When Thumbs Cookies’ owner and founder Robyn Frank was a child, she used to bake tiny, circular butter cookies, finished with a thumb print, with her mother, Barb. They would share the cookies with their family, friends, and community members any opportunity they got.
Today, Thumbs Cookies is sharing with its community again.
Frank’s business practically vanished when the pandemic hit, and she found herself with tons of inventory at risk of going to waste. So when the chief of staff at Bethesda Medical Center in St. Paul—the dedicated Covid-19 facility for the Twin Cities—reached out to her in need of snacks for her staff who were working grueling shifts, Frank didn’t hesitate even a moment.
The team of 20 local businesses has now served more than 10,000 frontline workers nationwide in more than 30 facilities. And they're still going.
TCB: How has your work changed/been disrupted by the coronavirus?
Frank | It’s hard to sum it all up... At first, when everything started shutting down, it was crickets. The only thing I had going for the business was that we were on Amazon. And it was the only activity we were seeing in sales. All wholesale accounts came to a halt, and any corporate orders we had lined up were in limbo. Not to mention, I had to tell all of my workers to stay home. Right before the crisis hit, we had just finished construction on KIRBY, our new Cookie Trailer that we were planning to roll out this spring. But all events we had lined up were cancelled or postponed.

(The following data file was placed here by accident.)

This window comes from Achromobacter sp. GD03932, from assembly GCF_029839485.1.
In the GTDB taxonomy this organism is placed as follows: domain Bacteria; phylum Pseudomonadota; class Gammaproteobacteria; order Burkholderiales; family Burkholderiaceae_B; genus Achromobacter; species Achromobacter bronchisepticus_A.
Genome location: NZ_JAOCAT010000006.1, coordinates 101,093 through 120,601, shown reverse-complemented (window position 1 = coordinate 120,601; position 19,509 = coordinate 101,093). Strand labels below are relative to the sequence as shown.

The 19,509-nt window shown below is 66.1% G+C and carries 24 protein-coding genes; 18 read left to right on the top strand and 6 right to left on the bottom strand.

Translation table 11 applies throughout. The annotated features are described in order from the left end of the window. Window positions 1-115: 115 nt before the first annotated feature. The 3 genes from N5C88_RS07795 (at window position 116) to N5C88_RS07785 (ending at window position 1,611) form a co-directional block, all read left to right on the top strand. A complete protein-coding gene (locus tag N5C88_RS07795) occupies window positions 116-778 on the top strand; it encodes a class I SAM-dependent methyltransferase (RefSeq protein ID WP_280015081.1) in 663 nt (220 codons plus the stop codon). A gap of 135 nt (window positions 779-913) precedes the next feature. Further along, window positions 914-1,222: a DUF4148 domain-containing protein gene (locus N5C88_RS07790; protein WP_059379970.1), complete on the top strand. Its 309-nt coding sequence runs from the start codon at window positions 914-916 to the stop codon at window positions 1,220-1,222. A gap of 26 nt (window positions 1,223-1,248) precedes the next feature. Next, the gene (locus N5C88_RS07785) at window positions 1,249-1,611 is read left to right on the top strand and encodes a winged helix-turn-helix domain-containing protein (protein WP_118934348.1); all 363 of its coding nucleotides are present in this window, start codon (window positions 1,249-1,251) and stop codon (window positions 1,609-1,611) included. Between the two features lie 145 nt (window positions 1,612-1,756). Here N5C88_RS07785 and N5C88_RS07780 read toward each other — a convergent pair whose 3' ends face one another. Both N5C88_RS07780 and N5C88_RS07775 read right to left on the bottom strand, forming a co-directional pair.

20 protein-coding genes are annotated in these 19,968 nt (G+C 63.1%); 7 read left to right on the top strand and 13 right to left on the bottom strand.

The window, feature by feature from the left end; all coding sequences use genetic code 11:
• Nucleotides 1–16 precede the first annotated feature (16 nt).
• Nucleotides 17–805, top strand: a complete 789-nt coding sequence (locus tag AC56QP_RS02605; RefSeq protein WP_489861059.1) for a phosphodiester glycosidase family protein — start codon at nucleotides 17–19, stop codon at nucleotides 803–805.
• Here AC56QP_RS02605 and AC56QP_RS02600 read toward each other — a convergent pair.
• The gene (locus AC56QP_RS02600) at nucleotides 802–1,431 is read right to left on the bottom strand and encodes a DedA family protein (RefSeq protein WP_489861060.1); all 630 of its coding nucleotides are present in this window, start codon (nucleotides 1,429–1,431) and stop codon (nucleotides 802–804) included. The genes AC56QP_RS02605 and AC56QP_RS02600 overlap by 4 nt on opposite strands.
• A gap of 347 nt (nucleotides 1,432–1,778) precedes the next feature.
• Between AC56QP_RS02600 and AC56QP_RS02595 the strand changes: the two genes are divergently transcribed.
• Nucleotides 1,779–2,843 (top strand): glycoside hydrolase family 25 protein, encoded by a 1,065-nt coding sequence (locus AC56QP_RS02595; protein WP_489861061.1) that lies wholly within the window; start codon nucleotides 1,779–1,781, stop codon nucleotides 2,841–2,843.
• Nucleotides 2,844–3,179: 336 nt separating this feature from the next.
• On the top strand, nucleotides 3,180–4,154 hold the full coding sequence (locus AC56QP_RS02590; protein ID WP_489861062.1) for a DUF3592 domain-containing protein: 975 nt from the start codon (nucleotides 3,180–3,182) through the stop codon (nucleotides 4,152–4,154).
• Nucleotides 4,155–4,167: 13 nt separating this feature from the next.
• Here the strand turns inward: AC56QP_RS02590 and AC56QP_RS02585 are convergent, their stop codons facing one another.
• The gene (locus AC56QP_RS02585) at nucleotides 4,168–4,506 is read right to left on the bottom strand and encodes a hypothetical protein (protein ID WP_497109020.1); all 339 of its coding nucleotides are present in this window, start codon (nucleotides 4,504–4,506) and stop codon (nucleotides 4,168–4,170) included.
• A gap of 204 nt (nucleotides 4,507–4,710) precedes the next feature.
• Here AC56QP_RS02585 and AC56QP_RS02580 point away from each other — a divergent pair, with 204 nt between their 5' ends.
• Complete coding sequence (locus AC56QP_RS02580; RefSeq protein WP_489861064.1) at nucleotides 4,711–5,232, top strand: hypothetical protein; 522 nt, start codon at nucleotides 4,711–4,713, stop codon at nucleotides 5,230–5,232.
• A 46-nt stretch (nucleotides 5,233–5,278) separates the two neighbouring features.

Q. Anything you’re able to do right now to compensate for lost work or create new streams of revenue?
A | Right away, we started curbside pick-up, delivery, and amped up our shipping. Those have all been gaining momentum, which is definitely encouraging.
Q. Tell us what you’re doing right now to benefit your community?
After serving almost 10,000 frontline workers nationwide, 20 local businesses are now participating in the Snack Pack, and 30-plus facilities have been served. We have raised enough to keep serving frontline heroes and paying back businesses at cost through at least May.
There’s so much more to say, but the whole experience has been completely inspiring. Even in a moment of so much fear, uncertainty, and economic panic, we are seeing the good in people firsthand. It has been a pretty incredible effort. The best part is seeing all of these local businesses come together. Every week we pack the packs and bring them out to people’s cars. There are endless stories of people that need uplifting right now. And we are able to show our love in food to so many.
Q. Do you think this pandemic will have a lasting impact on your business or how you run your business?
Q. Any other bright spots in this crisis?
To donate to Thumbs Cookies’ MN Hero Snack Pack project, visit thumbscookies.com.